Review: Potter Prequels Stall Out in “Dumbledore”

J.K. Rowling’s Wizarding World always moved quickly, but it has recently seemed to catch up to Potter’s pop-cultural sensation. It’s a long time since those long lines outside the bookstores. Although the movies ended, the books did not stop. The prequels to “Fantastic Beasts”, which now include “The Secrets of Dumbledore,” have continued, even though Pottermania fever has subsided, at least among lesser-educated Muggles.

There was always an element of dislocation around the “Fantastic Beasts” movies. The Potter films, which are boarding school movies with magic added in, we’re all about Hogwarts. But where are the “Fantastic Beasts’? Prequels may have a foot in New York City in the 1920s or ’30s, with world-war storm clouds everywhere, but they flitter nervously between fantasy realms far, far away.

Who is our most important character? Jude Law’s wise wizard pushes “The Secrets of Dumbledore” to the forefront, perhaps in search of its own clarity. These movies were first made with Eddie Redmayne and Newt Scamander, Eddie’s magizoologist. Maybe he was always meant as a sidekick, but I believe Redmayne’s meek performance has made Newt a more sentimental mascot along with a bunch of characters.

Review: Potter Prequels Stall Out in "Dumbledore"

At least the villain has been consistent — the character, at minimum, and the actor who plays him. Mads Mikkelsen replaces Johnny Depp as Gellert Grindelwald. She is a long-time friend and lover of Dumbledores. Grindelwald’s rise is the central drama to “Fantastic Beasts,” which is a dark series that revolves around the terrifying power grab of a tyrant, who has echoes of fascism both then and now, and wants the magical universe to rule over Muggles.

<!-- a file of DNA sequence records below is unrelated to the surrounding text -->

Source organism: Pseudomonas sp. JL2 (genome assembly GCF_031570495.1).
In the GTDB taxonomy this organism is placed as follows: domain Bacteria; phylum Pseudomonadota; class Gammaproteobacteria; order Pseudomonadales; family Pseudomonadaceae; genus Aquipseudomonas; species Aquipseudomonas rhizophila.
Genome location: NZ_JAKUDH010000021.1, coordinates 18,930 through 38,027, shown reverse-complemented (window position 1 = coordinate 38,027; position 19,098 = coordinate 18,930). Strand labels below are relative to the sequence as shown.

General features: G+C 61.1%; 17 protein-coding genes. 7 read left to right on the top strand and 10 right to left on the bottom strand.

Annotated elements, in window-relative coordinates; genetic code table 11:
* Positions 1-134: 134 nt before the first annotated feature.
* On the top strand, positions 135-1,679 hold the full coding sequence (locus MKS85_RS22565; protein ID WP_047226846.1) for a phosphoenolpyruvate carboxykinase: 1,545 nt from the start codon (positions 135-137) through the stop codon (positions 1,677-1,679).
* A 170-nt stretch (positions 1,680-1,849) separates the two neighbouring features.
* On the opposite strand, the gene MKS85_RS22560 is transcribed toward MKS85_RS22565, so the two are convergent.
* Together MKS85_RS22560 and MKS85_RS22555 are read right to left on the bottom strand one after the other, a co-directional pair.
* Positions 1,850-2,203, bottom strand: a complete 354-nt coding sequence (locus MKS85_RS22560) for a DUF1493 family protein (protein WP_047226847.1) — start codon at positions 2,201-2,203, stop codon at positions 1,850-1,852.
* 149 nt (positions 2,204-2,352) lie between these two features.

“Fantastic Beasts” could be found in a prequel world. They are not in Potter land, but in some contrived realm next to Potter land that is merely there to profit from a rich patch of intellectual property. Despite their great talent and craft, these movies never served any other purpose than keeping the Potter train moving.

This franchise’s first iteration has a script that is not solely Rowling’s. Steve Kloves also wrote or coauthored all but one Potter movie. The Secrets of Dumbledore is a series staple, and David Yates has directed it. But these movies have been characterized by over-complicity, with big blockbusters combining heavy CGI effects with deeper political allegories.

“Dangerous times favor dangerous men,” intones Dumbledore.

Review: Potter Prequels Stall Out in "Dumbledore"

This is a fine line. “The Secrets of Dumbledore,” however, doesn’t skimp when it comes to proclamations of good & evil. Yates’ movie cannot be denied that it is trying to conjure something meaningful. The film opens with Dumbledore’s meeting with Grindelwald as well as a confession of love. It’s an admirable moment, given how it was handled so simply. The problem is that their past bond doesn’t really resonate, especially since much of what comes next is colored by their tragic breakup. Mikkelsen can be a great actor, but here she is quite boring.

There are still moments of love and romance. There is not much spark. A few of the actors and scenes give life to the movie. Jessica Williams adds a bright spot to the movie when she’s involved. Marvel has never produced a more spectacular street fight than this one in Berlin.

The Secrets of Dumbledore lacks in magic and is a bit boring. There are many differences between the Potter movies and these, but I began to wonder what was missing from the cast and crew of the “Fantastic Beasts” films. These films may have been made for Potter readers as they have reached young adulthood. However, it is possible that the films were intended for Potter lovers who have moved on to more adult battles. What fun is it to see a world of wizards that only has a handful of serious, mature faces? Perhaps a sense for wonder might have gone out of the window, breaking a spell.

The Motion Picture Association of America rated “Fantastic Beasts – The Secrets of Dumbledore”, a Warner Bros. movie, PG-13 due to some violence/fantasy. Running time: 142min. Two stars out of 4.